ARRS 2022 Abstracts


1293. Tenosynovitis of Wrist: Does Compartment Distribution Aid in Determining the Etiology of Tenosynovitis
Authors * Denotes Presenting Author
  1. Joshua Mehr; UT Southwestern Radiology
  2. Raghu Ratakonda; UT Southwestern Radiology
  3. Bayan Mogharrabi *; UT Southwestern Radiology
  4. Avneesh Chhabra; UT Southwestern Radiology
Wrist pain disorders affect roughly 10% of the general population with tenosynovitis being an important etiopathogenesis for wrist pain and dysfunction. We aim was to conduct a systematic evaluation of wrist MRI scans from a large tertiary care institution to determine the frequency of tenosynovitis, its distribution and correlation with the final clinical diagnosis.

Materials and Methods:
This was a cross-sectional retrospective auditing and repeat interpretation of wrist MRIs at our institution. A consecutive series of 614 wrist MRIs from 2015-2020 were audited, and two medical students conducted chart reviews for the final clinical diagnoses. The scans were re-evaluated by a senior MSK radiologist and a MSK fellow for confirmation of tenosynovitis, and compartment distributions were recorded. The five tendon compartments evaluated included: first extensor; sixth extensor; multiple/multifocal extensors; flexor compartments including flexor digitorum profundus/superficialis and flexor carpi radialis; and finally, flexor pollicis longus compartment. The final clinical diagnostic categories included: chronic overuse; Dequervain’s tenosynovitis; trauma; infection; inflammation; TFCC injury; and nonspecific (idiopathic). Pairwise comparisons were made using Fisher’s exact test and p-values were adjusted using Sidak method for multiple comparisons.

There were 216/614 (35%) patients who demonstrated tenosynovitis (14/216 in both wrists, 112/216 in the right and 90/216 in the left). There were 131 female patients and 85 male patients with ages ranging from 18 to 84 years old. The final diagnoses were: chronic overuse (32/216); Dequervain’s (22/216); iatrogenic or trauma (72/216); infection (11/216); inflammation (52/216); TFCC injury (5/216); and non-specific (22/216), respectively. The compartments affected were: first extensor compartment (51/216); sixth extensor compartment (120/216); multiple/multifocal extensors compartment (34/216); flexor compartments (104/216); and flexor pollicis longus (54/216). The first extensor compartment correlated with a final diagnosis of Dequervain’s tenosynovitis (p = 0.00). Flexor compartment tenosynovitis correlated with inflammatory etiologies (p = 0.048). No significant correlations were found with respect to other compartments or disease categories (p > .05).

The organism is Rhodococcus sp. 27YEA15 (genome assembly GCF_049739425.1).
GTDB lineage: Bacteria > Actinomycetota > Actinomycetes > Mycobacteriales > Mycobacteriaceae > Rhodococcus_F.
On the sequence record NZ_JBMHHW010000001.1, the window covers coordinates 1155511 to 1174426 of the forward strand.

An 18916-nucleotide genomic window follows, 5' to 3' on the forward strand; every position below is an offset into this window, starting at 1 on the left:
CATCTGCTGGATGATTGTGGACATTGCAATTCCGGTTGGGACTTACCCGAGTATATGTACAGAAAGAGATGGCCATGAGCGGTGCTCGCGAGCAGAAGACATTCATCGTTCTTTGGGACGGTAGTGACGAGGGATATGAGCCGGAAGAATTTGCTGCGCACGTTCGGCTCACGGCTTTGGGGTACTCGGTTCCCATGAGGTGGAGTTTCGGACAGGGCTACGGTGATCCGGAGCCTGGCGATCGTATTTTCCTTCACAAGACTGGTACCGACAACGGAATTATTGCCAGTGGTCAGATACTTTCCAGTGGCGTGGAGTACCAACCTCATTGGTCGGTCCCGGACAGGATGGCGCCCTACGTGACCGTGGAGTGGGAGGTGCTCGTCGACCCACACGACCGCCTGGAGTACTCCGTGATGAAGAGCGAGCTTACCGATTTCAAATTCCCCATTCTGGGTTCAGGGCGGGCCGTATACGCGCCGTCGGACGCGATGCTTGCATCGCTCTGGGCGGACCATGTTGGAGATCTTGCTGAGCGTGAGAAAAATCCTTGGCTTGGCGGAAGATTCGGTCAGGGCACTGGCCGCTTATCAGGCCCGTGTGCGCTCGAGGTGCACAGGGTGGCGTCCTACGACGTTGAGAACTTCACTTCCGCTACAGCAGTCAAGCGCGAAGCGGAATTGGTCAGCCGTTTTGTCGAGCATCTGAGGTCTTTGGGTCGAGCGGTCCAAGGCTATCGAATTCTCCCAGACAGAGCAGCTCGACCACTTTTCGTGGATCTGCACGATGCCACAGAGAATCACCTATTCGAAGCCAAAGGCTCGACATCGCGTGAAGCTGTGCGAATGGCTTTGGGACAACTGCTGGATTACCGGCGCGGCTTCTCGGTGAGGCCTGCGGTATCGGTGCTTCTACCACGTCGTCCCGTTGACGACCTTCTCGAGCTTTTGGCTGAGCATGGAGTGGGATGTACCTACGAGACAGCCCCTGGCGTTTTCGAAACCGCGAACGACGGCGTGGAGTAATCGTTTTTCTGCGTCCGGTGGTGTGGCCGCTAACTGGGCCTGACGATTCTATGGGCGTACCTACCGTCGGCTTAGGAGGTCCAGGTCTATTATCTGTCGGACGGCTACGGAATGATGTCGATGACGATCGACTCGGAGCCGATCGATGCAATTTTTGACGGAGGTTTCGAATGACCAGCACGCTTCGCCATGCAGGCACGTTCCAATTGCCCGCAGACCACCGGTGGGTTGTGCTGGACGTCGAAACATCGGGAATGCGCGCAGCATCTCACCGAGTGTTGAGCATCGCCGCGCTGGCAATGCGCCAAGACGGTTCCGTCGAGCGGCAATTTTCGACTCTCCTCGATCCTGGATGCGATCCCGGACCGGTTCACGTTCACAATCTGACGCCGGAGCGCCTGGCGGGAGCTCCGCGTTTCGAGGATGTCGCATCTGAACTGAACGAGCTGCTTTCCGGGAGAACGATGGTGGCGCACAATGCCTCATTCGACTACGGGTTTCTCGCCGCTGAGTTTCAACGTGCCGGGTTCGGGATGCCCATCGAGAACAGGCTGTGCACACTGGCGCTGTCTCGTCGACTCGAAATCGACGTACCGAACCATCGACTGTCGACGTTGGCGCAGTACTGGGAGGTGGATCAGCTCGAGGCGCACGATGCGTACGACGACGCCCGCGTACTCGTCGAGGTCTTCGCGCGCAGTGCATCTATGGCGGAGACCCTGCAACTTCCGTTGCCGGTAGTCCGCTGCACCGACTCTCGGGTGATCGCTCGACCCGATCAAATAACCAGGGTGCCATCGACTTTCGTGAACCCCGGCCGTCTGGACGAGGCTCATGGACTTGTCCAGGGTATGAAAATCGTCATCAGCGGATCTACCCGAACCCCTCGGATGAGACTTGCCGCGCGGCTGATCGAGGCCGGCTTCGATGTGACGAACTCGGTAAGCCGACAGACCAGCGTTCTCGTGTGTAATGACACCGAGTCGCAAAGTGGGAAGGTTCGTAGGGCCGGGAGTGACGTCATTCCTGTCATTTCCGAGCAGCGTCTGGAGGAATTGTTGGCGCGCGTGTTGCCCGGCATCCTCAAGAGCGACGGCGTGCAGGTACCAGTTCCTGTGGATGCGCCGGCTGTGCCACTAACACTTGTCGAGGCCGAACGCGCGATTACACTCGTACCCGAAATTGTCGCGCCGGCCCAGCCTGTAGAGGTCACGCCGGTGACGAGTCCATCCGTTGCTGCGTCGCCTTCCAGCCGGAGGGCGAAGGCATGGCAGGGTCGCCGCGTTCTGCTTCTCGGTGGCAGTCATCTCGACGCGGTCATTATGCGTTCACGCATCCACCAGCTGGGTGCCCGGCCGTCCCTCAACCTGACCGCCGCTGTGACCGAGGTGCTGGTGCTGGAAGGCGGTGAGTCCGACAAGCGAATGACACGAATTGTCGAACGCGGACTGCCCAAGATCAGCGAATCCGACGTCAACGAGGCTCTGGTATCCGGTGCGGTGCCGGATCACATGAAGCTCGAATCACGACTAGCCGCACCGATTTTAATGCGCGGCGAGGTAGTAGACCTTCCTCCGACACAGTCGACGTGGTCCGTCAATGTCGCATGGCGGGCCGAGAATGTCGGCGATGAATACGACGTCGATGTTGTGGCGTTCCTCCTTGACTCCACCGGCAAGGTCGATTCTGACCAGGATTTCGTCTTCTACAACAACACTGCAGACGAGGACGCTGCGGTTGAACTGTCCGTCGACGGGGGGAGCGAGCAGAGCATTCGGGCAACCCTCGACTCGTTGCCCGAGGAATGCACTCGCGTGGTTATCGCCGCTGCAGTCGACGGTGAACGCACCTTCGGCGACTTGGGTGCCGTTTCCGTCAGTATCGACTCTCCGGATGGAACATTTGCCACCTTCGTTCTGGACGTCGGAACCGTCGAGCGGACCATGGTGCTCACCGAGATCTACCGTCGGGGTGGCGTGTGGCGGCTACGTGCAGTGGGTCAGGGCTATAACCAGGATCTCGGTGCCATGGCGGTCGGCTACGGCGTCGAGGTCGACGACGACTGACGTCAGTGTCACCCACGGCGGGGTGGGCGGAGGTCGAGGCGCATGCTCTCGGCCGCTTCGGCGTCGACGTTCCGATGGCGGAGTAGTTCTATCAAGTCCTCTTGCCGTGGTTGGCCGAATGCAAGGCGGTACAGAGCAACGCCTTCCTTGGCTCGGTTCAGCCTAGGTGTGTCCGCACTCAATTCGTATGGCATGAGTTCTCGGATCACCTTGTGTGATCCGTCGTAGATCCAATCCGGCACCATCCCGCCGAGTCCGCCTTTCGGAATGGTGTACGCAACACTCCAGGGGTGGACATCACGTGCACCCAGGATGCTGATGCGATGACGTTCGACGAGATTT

Wrist tenosynovitis shows a wide spectrum of distribution with a significant association of flexor compartment involvement in inflammatory conditions and first extensor compartment in Dequervain’s tenosynovitis. Results from this systematic evaluation can aid in rendering timely and accurate diagnosis by the radiologist based on the pattern of distribution of tenosynovitis and for prompt management.